Patterico's Pontifications

10/28/2017

What Does All This New Russia News Mean?

Filed under: General — Patterico @ 1:30 pm

Two big stories out on Russia in the past day. Let’s recap and briefly analyze.

First, as Caleb Howe discussed here, Robert Mueller has filed his first charges. Behind Door #1: Paul Manafort. Behind Door #2: Michael Flynn. Behind Door #3: A goat. (Scapegoat?) If a door is opened and it does not contain the indicted person or animal, should you switch your guess? I don’t know, since Monty is no longer here to tell us. I do know that Adam Steinbaugh had the Tweet of the Day with this:

Second story: what many of us strongly suspected is now crystal clear: Natalia Veselnitskaya was acting as a Kremlin cutout when she met with Donald Trump Jr., Jared Kushner, and The Man Behind Door Number 1. Susan Wright discussed this yesterday, and the article can be found in the #FAKENEWSNEWYORKTIMES!!1!:

Natalia V. Veselnitskaya arrived at a meeting at Trump Tower in June 2016 hoping to interest top Trump campaign officials in the contents of a memo she believed contained information damaging to the Democratic Party and, by extension, Hillary Clinton. The material was the fruit of her research as a private lawyer, she has repeatedly said, and any suggestion that she was acting at the Kremlin’s behest that day is anti-Russia “hysteria.”

But interviews and records show that in the months before the meeting, Ms. Veselnitskaya had discussed the allegations with one of Russia’s most powerful officials, the prosecutor general, Yuri Y. Chaika. And the memo she brought with her closely followed a document that Mr. Chaika’s office had given to an American congressman two months earlier, incorporating some paragraphs verbatim.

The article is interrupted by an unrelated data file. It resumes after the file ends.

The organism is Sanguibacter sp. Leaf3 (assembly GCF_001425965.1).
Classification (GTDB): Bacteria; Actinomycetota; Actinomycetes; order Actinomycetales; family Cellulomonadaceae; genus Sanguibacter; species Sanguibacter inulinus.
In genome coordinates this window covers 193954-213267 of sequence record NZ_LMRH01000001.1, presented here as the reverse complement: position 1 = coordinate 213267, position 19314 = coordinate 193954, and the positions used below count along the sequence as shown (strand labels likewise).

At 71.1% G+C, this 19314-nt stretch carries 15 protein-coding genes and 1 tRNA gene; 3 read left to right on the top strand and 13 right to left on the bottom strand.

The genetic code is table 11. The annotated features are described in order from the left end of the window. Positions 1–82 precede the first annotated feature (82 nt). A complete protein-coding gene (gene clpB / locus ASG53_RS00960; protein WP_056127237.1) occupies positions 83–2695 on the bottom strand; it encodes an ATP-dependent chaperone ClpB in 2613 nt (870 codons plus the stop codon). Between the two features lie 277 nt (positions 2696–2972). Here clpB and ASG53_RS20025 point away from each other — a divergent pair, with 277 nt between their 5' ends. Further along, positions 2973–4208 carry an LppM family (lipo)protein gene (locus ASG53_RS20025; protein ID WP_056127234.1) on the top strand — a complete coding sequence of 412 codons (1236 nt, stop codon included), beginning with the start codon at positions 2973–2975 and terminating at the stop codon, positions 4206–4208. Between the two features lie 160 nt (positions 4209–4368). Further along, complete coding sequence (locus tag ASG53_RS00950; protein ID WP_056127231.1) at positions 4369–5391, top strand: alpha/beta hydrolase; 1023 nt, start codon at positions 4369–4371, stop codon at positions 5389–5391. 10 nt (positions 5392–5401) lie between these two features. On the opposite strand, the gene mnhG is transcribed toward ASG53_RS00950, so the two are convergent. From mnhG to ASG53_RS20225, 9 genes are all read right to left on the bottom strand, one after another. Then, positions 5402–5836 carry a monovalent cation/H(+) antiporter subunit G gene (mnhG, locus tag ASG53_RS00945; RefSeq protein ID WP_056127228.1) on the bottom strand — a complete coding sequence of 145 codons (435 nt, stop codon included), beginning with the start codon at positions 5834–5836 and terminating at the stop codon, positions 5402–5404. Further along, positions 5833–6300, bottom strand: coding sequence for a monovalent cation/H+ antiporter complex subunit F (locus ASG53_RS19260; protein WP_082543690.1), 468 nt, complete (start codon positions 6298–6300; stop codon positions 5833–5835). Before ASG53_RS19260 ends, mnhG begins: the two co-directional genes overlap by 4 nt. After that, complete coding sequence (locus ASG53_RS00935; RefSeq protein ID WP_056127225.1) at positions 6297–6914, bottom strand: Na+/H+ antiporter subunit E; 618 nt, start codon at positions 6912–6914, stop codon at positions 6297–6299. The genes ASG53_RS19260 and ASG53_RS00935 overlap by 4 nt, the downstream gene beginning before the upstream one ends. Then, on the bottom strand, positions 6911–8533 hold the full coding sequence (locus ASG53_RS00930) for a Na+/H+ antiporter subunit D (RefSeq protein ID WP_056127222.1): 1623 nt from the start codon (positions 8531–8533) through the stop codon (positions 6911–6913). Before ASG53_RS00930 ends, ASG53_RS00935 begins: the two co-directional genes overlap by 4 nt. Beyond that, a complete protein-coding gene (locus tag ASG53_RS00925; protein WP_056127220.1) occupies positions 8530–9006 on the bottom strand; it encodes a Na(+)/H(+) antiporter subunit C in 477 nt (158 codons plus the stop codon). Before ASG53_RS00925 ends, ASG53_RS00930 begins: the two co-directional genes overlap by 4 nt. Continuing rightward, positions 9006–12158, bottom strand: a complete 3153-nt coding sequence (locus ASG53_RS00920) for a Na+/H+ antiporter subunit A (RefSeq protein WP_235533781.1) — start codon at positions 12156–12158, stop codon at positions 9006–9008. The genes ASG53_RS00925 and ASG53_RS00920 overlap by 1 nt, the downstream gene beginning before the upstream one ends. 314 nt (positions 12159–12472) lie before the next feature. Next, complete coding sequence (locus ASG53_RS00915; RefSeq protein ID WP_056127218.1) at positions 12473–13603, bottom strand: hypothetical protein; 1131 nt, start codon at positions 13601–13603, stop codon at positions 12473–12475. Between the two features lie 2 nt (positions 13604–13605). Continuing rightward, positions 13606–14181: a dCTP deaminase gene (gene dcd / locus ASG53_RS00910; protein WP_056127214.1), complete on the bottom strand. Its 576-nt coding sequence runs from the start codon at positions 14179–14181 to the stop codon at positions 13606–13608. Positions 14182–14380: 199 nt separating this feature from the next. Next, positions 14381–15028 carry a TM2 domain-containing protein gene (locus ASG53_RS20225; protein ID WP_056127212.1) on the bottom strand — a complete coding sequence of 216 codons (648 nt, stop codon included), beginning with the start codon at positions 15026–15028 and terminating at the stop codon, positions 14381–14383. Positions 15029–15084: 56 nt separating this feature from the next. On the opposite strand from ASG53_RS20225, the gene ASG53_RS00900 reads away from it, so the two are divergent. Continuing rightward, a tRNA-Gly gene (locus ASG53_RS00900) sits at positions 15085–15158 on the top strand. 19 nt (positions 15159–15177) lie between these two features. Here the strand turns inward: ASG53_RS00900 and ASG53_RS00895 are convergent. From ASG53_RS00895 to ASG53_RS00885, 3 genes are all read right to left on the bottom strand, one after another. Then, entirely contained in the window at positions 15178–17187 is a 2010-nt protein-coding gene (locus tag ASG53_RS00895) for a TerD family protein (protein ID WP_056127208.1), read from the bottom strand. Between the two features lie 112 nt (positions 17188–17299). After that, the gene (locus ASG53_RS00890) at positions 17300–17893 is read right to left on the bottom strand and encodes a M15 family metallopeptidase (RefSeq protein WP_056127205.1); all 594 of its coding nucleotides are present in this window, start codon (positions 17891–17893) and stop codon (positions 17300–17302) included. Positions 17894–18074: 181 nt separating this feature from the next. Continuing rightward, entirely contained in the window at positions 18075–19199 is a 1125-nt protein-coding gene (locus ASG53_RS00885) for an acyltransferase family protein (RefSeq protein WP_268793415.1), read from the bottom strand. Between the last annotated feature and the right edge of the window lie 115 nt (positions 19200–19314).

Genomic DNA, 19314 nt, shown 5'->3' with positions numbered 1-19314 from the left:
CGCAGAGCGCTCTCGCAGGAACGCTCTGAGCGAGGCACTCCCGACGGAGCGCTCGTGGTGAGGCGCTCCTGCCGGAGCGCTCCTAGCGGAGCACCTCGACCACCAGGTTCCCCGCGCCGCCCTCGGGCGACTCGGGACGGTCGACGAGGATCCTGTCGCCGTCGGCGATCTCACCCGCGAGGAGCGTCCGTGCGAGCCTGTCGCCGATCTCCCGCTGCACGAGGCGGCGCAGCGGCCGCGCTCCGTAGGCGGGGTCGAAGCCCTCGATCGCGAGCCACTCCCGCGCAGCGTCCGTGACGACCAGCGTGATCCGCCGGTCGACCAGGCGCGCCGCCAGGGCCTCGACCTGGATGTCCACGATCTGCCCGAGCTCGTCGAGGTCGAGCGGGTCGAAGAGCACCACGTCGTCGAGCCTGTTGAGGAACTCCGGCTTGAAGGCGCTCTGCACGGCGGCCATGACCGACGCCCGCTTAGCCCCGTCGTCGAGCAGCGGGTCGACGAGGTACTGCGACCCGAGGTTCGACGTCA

The coordination between the Trump Tower visitor and the Russian prosecutor general undercuts Ms. Veselnitskaya’s account that she was a purely independent actor when she sat down with Donald Trump Jr., Jared Kushner, the president’s son-in-law, and Paul J. Manafort, then the Trump campaign chairman.

It also suggests that emails from an intermediary to the younger Mr. Trump promising that Ms. Veselnitskaya would arrive with information from Russian prosecutors were rooted at least partly in fact — not mere “puffery,” as the president’s son later said.

If you didn’t care that Trump Jr. was going to the meeting explicitly to get dirt on Hillary that he believed to be sourced from a high-level Russian prosecutor, then you won’t care that the dirt was indeed coming from the Kremlin.

Also, you’re probably a partisan hack who would have screamed to high heaven if Hillary’s troops had done the same.

What does it all mean? That partisans are gonna partisan.

Have we gotten to coordination yet, as to Hillary or Trump? No. Do we have utterly nasty politics being played, by the Hillary side and the Trump side? Yes. Will Democrats care about only one half of this? Yes. Will Republicans care only about the other half? Yes.

Any other questions?

P.S. If you’re not a hack, and you’re interested in facts about the Magnitsky Act, Veselnitskaya, and her relationship to the Kremlin, check out my six-part series on that topic.

In Part One, I introduced the series. In Part Two, I began setting forth the background of the aggressive tax fraud scheme that Sergei Magnitsky discovered, as set out in Browder’s book Red Notice. In Part Three, I discussed what Magnitsky did when he uncovered the scheme — and the terrible price he paid as a result. In Part Four, I discussed the reaction of the Russian government to the Magnitsky Act, and why they hate it so much. In Part Five, I discussed the connections between Natalia Veselnitskaya and the thieves behind the tax fraud uncovered by Sergei Magnitsky. And in Part Six, I concluded by discussing Veselnitskaya’s relentless propaganda effort against Bill Browder, Sergei Magnitsky, and the Magnitsky Act.